Build Stronger Bones With Exercise

From the WebMD Archives

Diagnosed with osteoporosis? Take charge of it! One of your best tools to fight back is exercise. It's a powerful way to slow the disease.

Movement helps build up your bones, making it less likely that they'll break. It also improves your balance and flexibility, which can keep you from falling down.

Weight-Bearing Exercise

It's the best way to keep your bones strong. What counts as weight-bearing? Any activity you do on your feet that makes you work against gravity. For instance, you can:

  • Walk
  • Dance
  • Hike
  • Climb stairs
  • Play tennis
  • Jog

Start slowlyat first, with low-impact exercise like walking. You can move up to jogging or jumping rope when you and your doctor feel you're ready.

Aim for 150 minutes of weight-bearing exercise each week. Try 30 minutes a day, 5 days a week. Or do 50 minutes, 3 days a week. Pick the schedule that works best for you.

Strength-Training Exercise

When you push against a wall, lift a weight, or pull on a stretchy band, you're doing a kind of exercise called strength training. Not only does it make your muscles stronger, it promotes bone growth, too. And that's super important if you've got osteoporosis. 

Some examples of strength-training exercises:

  • Free weights
  • Weight machines
  • Floor exercises like push-ups
  • Resistance bands

At first, use a light weight, and do an exercise move 10 times, or “repetitions.” That equals one “set.” When you can do that with ease, move up to two sets.

Try heavier weights as you get stronger. Some experts say to help your bones grow, fewer repetitions with heavier weights is better than more reps with lighter weights.

Do strength training two to three times a week. Try not to work the same muscle group 2 days in a row.

Wise Moves

Your workout should include exercises that improve your balance, posture, and flexibility, says Petros Efthimiou, MD, associate chief of rheumatology at New York Methodist Hospital. Those can help you avoid getting a fracture.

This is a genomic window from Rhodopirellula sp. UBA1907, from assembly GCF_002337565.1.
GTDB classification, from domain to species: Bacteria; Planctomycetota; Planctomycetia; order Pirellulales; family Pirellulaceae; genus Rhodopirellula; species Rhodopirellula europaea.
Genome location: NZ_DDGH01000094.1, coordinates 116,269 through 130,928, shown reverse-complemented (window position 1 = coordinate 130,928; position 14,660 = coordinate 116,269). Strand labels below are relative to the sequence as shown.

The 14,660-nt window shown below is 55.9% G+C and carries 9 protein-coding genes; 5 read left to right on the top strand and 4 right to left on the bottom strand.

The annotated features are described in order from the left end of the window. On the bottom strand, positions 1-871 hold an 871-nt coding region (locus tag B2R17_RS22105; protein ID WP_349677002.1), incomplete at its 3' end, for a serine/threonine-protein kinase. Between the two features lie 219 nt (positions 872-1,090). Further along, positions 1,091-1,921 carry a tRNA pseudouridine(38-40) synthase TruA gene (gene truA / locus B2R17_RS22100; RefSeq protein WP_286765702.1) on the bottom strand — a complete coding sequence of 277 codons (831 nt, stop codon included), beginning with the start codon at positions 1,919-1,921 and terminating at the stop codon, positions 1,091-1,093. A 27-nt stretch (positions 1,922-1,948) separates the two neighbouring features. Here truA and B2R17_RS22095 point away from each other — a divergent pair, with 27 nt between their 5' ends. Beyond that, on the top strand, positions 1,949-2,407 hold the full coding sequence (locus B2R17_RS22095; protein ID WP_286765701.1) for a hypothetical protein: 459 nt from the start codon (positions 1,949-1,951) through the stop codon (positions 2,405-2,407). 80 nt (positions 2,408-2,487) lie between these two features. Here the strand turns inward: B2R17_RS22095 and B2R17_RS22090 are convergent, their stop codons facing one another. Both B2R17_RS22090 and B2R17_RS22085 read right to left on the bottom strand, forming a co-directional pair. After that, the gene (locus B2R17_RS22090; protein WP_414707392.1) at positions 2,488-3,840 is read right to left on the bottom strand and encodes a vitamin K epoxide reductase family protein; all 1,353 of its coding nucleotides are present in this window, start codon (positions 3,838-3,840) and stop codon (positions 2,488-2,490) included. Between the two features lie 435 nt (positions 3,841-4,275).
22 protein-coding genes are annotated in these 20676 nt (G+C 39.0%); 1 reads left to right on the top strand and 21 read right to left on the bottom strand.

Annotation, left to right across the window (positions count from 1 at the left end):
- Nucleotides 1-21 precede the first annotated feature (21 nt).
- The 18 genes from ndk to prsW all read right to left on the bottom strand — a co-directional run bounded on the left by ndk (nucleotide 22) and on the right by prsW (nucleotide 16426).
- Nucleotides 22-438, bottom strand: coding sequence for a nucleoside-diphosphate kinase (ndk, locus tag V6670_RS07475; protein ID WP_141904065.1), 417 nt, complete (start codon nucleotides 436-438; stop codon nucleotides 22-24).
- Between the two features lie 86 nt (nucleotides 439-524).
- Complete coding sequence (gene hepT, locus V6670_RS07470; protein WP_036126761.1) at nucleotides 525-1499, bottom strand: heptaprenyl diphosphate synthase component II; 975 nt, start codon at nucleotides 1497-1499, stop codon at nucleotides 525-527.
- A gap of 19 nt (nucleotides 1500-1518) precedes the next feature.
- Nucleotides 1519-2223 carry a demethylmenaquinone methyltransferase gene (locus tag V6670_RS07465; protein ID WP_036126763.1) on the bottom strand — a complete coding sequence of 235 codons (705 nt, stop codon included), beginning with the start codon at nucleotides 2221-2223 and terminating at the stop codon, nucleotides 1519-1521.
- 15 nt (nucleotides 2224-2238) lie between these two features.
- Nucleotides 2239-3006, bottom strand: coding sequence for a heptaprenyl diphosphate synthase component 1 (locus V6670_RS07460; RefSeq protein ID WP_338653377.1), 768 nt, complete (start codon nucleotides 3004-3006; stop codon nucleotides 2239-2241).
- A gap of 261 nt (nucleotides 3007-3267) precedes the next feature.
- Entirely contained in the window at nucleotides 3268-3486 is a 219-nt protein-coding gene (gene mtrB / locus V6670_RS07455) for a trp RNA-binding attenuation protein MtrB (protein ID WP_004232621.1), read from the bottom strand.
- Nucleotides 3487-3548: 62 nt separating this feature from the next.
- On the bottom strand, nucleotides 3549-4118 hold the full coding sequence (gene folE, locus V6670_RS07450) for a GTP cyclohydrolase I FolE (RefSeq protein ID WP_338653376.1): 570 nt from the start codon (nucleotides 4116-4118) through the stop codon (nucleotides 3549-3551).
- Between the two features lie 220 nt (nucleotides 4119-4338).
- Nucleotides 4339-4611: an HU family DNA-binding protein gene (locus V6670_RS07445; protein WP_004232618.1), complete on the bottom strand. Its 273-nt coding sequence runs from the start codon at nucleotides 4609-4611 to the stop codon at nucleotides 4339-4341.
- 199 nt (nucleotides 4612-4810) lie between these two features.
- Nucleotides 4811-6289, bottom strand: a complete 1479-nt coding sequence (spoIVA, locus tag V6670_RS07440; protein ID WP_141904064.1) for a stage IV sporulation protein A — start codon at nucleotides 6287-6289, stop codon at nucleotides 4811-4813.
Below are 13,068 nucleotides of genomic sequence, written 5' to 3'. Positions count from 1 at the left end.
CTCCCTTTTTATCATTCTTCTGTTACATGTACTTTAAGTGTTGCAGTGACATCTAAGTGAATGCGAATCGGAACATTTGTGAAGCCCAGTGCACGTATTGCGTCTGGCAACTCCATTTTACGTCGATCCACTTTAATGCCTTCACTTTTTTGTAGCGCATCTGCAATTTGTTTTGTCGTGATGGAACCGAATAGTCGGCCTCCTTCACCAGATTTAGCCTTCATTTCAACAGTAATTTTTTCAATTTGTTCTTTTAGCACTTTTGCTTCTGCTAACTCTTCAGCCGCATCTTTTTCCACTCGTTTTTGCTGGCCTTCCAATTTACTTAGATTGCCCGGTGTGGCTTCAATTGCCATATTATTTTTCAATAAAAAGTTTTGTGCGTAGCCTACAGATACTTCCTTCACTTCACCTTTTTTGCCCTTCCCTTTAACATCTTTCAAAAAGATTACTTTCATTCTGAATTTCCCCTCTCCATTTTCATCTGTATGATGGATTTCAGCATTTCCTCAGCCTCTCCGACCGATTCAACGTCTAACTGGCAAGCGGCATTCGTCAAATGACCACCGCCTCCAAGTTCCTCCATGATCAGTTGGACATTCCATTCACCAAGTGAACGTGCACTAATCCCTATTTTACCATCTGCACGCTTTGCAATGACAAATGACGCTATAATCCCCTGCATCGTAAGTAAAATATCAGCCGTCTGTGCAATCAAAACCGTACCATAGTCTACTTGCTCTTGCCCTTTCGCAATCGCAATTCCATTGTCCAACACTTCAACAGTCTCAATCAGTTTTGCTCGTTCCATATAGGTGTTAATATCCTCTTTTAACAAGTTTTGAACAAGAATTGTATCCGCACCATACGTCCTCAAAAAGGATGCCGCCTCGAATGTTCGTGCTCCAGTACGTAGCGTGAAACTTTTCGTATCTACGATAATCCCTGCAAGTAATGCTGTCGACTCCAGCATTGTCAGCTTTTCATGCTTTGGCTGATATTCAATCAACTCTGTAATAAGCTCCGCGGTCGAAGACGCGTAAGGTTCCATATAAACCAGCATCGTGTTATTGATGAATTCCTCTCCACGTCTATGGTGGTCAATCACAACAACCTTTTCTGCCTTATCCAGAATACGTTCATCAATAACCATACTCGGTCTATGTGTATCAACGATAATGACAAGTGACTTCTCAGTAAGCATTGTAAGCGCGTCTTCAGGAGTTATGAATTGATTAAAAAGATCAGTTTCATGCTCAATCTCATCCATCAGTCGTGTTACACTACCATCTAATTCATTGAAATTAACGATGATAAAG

And don't forget to stand up straight. Rheumatologist Nathan Wei, MD, says good posture prevents rounded shoulders and spinal fractures.


Choose exercises that focus on your lower abs and back muscles, which help support your spine.

Some simple ones that can help your posture and balance:

  • Stand on one leg. Do it for 10 seconds, then switch sides.
  • Walk forward in a line, heel touching toe. Then try walking backward in a line, also heel to toe.

Try these exercises to improve your flexibility:

Stretches . Stand in the corner of a room with your arms extended to the walls at shoulder level. Step one foot forward, knee bent. Lean onto your front leg and bring your head and chest to the corner. Hold for 20-30 seconds. Repeat on the other side.

Hip abductor strengtheners. Stand straight. Hold onto the back of a chair with your left hand. Place your right hand on your hip. Raise your right leg straight out to the side, with your toes pointed forward. Lower your leg. Do that 10 times. Change sides and repeat 10 times.

Toe and heel raises . Stand up straight and hold onto the back of a chair. Rise up on your toes, then go back onto your heels. As you lift onto your toes, imagine you're moving your head up to the ceiling. Repeat 10 times.

Activities like yoga, Pilates, and tai chi are also good for flexibility and balance. Pilates also builds strength. Do it regularly to lower the chances you'll fall and break a bone.

Be careful not to force your body into harmful poses. Don't do movements that involve bending, twisting, or forward rotation.

Work with an experienced personal trainer or a physical therapist. He can tweak the moves so they're safe for you.

WebMD Feature Reviewed by David Zelman, MD on May 21, 2015



Petros Efthimiou, MD, associate chief of rheumatology, New York Methodist Hospital.

Carol Michaels, MBA, ACE, ACSM, certified personal trainer; founder, Recovery Fitness.

Ryan Greschuk, DC, chiropractor.

Nathan Wei, MD, rheumatologist.

American Academy of Orthopaedic Surgeons: "Exercise and Bone and Joint Conditions," "Bone Health Basics."

American College of Rheumatology: "Osteoporosis."

Cleveland Clinic: "The Best Workouts for Osteoporosis."

NIH Osteoporosis and Related Bone Diseases National Resource Center: "Once Is Enough: A Guide to Preventing Future Fractures."

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